Where compatible with cropping patterns, IPM plans can be developed to help head off resistance. These range from establishing thresholds for treatment and biological and cultural controls to rotation of pesticide chemistries by their modes of action and use of oils, which kill insects, regardless of any resistance they may carry. Neonicotinoids, including imidacloprid, acetamiprid, thiamethoxam, and others, Haviland noted, have become some of the most widely used insecticides in California since the category was introduced in the late 1980s. They work against the nervous systems of insects.
Their expanded use results from being effective on target species, reducing impact on natural enemies, and adaptability to many crops and situations.
Neonicotinoids can be used either as soil, foliar, or seed treatments for control of whiteflies, aphids, leafhoppers, scales, and other pests. Imidacloprid, for example, is available in more than 20 labels under multiple trade names.
The “trick” with using them, he said, is to be familiar with all the different names before selection to avoid overuse of products having the same mode of action and resulting potential for cross-resistance.
Haviland added that neonicotinoids, when used as soil treatments, can perform differently in different parts of the state, depending on how they are applied and the soil texture of the specific site.
In another presentation during the seminar, Eric Brennan, research scientist with USDA in Salinas, described his multi-year observations with sweet alyssum as a beneficial insect habitat in organic romaine and broccoli.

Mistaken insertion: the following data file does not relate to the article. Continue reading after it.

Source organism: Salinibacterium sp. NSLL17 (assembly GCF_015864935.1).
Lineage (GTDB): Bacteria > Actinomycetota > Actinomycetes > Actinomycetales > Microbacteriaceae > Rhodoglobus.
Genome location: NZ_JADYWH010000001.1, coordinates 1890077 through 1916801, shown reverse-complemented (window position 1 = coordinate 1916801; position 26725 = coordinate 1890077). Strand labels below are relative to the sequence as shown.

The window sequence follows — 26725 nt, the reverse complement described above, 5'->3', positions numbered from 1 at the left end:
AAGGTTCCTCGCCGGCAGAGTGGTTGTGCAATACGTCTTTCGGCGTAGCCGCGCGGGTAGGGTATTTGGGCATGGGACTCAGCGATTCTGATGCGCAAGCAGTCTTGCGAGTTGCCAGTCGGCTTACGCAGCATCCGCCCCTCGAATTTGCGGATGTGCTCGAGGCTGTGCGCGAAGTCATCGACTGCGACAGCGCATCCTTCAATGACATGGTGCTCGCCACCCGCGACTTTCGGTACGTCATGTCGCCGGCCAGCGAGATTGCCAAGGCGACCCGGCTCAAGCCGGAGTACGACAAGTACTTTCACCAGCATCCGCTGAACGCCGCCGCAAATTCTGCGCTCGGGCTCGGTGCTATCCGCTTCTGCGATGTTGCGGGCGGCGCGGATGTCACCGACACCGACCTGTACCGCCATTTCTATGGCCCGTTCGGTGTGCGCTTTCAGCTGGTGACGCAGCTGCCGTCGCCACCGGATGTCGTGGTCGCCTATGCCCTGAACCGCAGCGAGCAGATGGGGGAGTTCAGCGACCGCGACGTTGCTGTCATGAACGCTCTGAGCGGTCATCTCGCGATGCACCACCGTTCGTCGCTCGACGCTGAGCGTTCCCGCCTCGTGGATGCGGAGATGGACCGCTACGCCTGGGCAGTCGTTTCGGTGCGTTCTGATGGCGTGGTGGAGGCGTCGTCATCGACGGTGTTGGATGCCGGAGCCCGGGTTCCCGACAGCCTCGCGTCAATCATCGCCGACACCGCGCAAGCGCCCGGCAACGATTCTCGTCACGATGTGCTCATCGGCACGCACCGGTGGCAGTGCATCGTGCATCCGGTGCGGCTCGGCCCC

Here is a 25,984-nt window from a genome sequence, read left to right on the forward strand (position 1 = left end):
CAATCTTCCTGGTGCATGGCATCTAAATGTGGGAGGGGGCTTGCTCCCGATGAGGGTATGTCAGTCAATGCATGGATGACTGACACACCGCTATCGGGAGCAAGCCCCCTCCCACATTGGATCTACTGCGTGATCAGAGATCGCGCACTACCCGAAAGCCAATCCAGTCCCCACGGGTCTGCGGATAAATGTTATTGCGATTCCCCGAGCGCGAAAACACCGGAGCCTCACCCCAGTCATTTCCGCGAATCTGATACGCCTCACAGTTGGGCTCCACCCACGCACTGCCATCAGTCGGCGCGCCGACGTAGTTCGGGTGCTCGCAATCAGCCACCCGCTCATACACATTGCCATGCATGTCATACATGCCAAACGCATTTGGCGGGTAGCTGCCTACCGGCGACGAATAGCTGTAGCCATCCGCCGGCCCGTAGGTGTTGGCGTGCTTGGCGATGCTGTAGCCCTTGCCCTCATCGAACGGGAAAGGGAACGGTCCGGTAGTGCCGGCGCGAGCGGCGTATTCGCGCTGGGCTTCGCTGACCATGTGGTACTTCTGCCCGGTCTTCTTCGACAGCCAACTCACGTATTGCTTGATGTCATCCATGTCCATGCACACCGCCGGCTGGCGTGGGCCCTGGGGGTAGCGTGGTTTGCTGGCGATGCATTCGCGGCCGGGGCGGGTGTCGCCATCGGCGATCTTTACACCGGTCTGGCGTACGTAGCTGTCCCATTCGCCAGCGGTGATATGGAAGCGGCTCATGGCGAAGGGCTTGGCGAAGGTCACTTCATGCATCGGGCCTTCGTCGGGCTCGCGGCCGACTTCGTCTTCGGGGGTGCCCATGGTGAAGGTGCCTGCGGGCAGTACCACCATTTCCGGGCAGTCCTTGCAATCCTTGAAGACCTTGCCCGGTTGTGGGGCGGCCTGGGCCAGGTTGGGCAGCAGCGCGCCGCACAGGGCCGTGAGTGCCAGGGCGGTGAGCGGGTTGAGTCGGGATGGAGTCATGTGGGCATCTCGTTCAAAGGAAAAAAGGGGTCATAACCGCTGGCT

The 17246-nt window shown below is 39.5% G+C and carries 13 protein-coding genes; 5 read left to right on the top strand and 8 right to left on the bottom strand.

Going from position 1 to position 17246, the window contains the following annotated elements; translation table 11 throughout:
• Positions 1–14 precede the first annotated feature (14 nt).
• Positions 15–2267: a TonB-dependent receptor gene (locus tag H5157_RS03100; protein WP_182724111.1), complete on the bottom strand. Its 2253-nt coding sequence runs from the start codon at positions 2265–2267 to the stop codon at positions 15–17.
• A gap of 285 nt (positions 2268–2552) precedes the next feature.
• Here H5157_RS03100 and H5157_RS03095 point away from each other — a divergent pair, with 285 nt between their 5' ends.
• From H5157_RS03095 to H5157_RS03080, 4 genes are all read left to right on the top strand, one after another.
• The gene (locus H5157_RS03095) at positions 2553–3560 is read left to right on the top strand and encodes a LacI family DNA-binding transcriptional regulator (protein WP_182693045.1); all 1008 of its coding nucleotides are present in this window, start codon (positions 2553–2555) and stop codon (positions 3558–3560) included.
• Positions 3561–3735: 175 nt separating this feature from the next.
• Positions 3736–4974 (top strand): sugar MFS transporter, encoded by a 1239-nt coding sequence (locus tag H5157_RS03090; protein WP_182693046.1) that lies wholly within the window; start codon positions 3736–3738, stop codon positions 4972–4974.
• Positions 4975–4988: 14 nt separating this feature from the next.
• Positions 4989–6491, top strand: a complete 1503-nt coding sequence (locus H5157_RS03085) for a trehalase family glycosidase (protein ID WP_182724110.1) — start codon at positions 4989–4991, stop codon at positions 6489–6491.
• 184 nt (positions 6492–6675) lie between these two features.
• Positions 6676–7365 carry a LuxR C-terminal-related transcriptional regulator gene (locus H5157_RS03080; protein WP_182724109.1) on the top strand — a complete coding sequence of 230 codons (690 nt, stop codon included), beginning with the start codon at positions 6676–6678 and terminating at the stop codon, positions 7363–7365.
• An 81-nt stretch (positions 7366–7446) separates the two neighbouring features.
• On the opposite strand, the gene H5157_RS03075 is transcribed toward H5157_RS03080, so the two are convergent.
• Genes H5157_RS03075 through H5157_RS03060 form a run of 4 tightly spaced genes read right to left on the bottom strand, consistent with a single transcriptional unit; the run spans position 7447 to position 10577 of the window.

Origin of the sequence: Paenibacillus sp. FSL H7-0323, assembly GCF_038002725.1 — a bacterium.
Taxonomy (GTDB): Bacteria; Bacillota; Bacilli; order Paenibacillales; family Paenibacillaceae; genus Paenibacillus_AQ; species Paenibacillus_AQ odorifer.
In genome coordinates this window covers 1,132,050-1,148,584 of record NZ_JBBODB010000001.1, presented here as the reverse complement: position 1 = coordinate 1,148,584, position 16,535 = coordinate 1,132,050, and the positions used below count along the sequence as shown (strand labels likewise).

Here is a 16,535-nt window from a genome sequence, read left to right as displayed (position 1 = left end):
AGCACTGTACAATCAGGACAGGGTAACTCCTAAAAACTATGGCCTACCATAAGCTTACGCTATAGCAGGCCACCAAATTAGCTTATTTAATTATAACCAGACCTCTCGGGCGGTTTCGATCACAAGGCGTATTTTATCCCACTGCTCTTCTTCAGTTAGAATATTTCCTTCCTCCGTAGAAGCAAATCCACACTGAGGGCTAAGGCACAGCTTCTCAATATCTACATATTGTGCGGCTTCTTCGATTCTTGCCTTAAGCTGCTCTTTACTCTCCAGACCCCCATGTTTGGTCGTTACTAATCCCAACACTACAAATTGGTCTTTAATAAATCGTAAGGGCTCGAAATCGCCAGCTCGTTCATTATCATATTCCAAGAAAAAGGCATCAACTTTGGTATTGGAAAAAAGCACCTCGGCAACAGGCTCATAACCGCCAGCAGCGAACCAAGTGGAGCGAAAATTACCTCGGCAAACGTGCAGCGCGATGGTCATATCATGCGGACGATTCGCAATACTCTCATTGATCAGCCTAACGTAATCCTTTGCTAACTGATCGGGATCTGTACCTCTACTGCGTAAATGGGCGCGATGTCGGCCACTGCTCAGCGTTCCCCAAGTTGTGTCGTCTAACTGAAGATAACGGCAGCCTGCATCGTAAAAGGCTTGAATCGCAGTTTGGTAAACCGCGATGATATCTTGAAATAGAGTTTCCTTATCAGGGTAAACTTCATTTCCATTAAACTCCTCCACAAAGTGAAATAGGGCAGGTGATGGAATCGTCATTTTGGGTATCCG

In recent years, organic growers in the Salinas Valley have shown interest in sweet alyssum and other flowering plants as insectaries for syrphid flies and other beneficials, whose larval stages feed on aphid pests of crops.
The sweet alyssum in Brennan’s trials was interplanted with the crop. “This,” he said, “provides a temporary habitat while the hedgerows on the edge of the field provide a more permanent place for the beneficial insects to live.”
It is important to have both, he added, because when the crop is harvested, the beneficials can survive in the hedgerows.
“The idea,” he continued, “is to suppress the aphid population to achieve greater marketable yield from the crop.”
The question has been how much space in the field to devote to the insectary plants so that syrphids will have adequate nectar and pollen to maintain sufficient populations to deal with the aphids.
Brennan learned that by planting alyssum on the leeward side of the bed, size of alyssum plants was maximized and competition with the marketable crop was minimized. This encouraged the alyssum growth to extend into the furrow rather than clustering around crop plants.
In romaine, the greatest crop area occurred when alyssum was planted between romaine at regular spacing, to provide 100 percent romaine and 100 percent alyssum.
For broccoli, a seedline was devoted to alyssum for 50 percent broccoli and 50 percent alyssum.
Brennan also found that alyssum interplanted with the less competitive romaine may delay crop maturity, although it may hasten maturity of the more competitive broccoli.